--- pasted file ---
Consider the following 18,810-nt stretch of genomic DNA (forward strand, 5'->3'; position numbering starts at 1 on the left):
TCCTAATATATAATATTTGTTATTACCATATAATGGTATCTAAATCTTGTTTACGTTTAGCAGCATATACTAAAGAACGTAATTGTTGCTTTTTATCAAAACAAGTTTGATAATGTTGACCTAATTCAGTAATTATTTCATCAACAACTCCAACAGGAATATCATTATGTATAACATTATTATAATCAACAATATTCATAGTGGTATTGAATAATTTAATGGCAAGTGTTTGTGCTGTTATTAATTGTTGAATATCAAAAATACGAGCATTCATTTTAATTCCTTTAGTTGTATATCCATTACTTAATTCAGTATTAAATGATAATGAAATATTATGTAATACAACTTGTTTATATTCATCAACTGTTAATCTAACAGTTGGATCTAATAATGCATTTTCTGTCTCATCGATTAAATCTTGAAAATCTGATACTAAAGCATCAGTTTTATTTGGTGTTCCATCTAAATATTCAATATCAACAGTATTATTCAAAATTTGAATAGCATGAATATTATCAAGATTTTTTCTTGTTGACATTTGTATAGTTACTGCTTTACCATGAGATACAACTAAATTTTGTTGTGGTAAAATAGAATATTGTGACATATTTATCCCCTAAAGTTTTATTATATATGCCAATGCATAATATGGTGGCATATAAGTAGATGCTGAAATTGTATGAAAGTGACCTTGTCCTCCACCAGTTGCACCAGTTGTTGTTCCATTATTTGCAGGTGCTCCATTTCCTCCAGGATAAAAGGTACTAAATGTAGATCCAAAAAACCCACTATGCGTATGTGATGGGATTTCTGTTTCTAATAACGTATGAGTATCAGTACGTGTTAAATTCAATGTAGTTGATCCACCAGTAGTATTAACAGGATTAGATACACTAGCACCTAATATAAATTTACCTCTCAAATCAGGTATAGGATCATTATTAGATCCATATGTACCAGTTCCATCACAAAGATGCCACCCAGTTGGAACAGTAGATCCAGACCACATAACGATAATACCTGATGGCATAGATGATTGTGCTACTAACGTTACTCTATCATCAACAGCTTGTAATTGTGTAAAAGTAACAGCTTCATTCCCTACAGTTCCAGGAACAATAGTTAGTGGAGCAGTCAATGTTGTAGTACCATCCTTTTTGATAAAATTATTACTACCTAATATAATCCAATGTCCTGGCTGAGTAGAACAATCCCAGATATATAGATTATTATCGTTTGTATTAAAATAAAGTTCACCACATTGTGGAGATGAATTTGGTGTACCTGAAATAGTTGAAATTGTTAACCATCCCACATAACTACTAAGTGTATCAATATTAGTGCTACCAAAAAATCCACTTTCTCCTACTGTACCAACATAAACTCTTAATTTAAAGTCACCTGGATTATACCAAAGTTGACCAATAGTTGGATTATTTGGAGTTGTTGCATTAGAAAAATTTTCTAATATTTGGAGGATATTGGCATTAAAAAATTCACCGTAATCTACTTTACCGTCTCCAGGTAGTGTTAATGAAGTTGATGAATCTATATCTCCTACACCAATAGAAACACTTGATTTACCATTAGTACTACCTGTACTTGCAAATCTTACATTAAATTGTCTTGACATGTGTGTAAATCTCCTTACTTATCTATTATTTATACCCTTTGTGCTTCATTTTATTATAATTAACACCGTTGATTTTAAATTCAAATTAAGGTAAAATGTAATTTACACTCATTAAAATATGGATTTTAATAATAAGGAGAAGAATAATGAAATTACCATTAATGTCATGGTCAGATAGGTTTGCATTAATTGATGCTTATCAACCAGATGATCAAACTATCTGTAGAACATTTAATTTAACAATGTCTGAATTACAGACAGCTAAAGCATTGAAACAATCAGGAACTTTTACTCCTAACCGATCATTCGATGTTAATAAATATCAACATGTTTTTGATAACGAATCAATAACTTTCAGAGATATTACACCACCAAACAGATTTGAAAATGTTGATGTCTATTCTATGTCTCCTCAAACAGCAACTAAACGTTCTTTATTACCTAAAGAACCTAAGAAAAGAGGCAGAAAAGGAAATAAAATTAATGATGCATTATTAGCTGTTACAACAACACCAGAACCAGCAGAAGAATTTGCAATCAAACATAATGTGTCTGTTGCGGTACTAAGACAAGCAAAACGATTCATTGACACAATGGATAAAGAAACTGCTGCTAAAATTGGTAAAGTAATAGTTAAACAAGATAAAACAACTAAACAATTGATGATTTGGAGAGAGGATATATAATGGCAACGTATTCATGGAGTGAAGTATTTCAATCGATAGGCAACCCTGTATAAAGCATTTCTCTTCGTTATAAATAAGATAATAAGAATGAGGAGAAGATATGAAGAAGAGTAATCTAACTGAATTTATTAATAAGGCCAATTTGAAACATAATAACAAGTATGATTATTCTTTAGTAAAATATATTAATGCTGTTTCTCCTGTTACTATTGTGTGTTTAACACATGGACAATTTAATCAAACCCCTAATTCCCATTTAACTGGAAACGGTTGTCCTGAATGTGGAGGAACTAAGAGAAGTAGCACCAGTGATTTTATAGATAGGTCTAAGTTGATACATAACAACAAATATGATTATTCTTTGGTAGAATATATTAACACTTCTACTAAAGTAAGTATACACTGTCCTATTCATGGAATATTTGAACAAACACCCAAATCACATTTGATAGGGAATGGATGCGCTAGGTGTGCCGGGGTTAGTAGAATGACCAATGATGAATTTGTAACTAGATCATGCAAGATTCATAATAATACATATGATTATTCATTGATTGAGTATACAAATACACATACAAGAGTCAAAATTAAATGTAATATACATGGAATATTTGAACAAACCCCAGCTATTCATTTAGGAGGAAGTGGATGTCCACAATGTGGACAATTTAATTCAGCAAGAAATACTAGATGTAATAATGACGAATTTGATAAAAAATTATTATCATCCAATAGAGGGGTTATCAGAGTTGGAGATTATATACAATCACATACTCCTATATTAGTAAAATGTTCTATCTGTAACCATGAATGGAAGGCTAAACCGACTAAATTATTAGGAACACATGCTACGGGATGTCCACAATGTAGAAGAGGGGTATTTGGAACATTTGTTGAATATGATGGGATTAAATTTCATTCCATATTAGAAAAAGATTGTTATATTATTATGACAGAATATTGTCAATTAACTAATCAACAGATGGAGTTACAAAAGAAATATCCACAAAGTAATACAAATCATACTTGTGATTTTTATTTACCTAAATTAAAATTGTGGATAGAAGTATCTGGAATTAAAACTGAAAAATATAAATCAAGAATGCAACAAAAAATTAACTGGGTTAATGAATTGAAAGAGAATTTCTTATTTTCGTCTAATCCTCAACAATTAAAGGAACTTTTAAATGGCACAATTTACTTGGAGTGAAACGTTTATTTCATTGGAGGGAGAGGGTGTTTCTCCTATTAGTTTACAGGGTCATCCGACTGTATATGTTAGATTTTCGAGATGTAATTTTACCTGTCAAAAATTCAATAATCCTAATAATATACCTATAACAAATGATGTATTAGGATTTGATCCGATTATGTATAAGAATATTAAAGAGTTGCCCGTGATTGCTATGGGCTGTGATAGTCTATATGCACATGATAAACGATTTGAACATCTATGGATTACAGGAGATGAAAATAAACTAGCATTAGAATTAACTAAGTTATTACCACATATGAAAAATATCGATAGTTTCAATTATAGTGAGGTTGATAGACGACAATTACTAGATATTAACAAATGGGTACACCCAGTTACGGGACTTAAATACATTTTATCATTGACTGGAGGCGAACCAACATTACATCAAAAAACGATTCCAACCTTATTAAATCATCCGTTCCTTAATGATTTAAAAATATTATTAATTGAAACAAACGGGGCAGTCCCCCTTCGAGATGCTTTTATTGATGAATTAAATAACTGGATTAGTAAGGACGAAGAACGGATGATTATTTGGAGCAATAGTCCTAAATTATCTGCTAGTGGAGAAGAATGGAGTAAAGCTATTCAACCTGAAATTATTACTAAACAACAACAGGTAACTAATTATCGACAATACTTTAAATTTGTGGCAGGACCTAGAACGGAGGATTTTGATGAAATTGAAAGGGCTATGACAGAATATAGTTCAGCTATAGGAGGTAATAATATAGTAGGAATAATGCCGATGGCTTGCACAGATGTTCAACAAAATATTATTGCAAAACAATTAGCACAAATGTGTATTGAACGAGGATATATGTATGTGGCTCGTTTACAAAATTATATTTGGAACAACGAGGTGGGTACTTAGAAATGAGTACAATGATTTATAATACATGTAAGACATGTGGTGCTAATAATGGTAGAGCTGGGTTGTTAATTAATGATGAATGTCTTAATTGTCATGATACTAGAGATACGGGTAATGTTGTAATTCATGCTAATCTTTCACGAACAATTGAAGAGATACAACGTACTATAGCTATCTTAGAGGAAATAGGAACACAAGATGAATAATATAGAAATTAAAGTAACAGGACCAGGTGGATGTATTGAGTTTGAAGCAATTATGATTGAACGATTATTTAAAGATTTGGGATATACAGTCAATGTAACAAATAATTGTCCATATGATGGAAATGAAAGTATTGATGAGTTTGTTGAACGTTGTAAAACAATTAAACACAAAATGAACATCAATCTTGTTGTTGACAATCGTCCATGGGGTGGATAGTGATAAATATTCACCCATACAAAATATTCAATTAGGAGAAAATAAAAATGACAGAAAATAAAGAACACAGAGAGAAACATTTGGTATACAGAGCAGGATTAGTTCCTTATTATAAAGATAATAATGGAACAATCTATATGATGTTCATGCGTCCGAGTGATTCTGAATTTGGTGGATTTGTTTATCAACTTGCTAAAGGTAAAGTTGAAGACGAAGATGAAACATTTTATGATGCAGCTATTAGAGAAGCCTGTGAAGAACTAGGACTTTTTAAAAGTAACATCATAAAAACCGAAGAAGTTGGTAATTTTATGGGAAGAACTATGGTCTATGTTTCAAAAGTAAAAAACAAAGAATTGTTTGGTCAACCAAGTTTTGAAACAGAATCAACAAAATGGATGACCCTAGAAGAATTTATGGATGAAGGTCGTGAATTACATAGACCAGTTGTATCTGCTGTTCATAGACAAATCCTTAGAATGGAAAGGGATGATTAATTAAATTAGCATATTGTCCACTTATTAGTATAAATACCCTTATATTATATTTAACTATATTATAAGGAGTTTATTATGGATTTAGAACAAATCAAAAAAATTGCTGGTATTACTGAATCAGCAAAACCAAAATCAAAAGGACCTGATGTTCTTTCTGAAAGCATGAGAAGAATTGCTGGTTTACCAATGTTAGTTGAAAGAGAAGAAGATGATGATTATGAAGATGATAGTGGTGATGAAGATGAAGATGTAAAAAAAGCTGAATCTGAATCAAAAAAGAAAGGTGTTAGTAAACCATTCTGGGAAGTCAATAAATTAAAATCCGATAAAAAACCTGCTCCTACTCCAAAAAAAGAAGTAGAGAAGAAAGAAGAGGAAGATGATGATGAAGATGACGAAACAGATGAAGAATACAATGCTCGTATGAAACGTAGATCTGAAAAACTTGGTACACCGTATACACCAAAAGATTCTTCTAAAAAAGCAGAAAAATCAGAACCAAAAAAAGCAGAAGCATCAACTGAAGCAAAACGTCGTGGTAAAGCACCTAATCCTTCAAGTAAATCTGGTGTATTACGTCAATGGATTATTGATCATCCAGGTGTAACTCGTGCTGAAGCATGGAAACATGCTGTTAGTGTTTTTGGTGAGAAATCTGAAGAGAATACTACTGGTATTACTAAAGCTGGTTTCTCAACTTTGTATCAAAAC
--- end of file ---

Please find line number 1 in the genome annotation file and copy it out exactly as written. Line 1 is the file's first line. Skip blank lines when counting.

Consider the following 18,810-nt stretch of genomic DNA (forward strand, 5'->3'; position numbering starts at 1 on the left):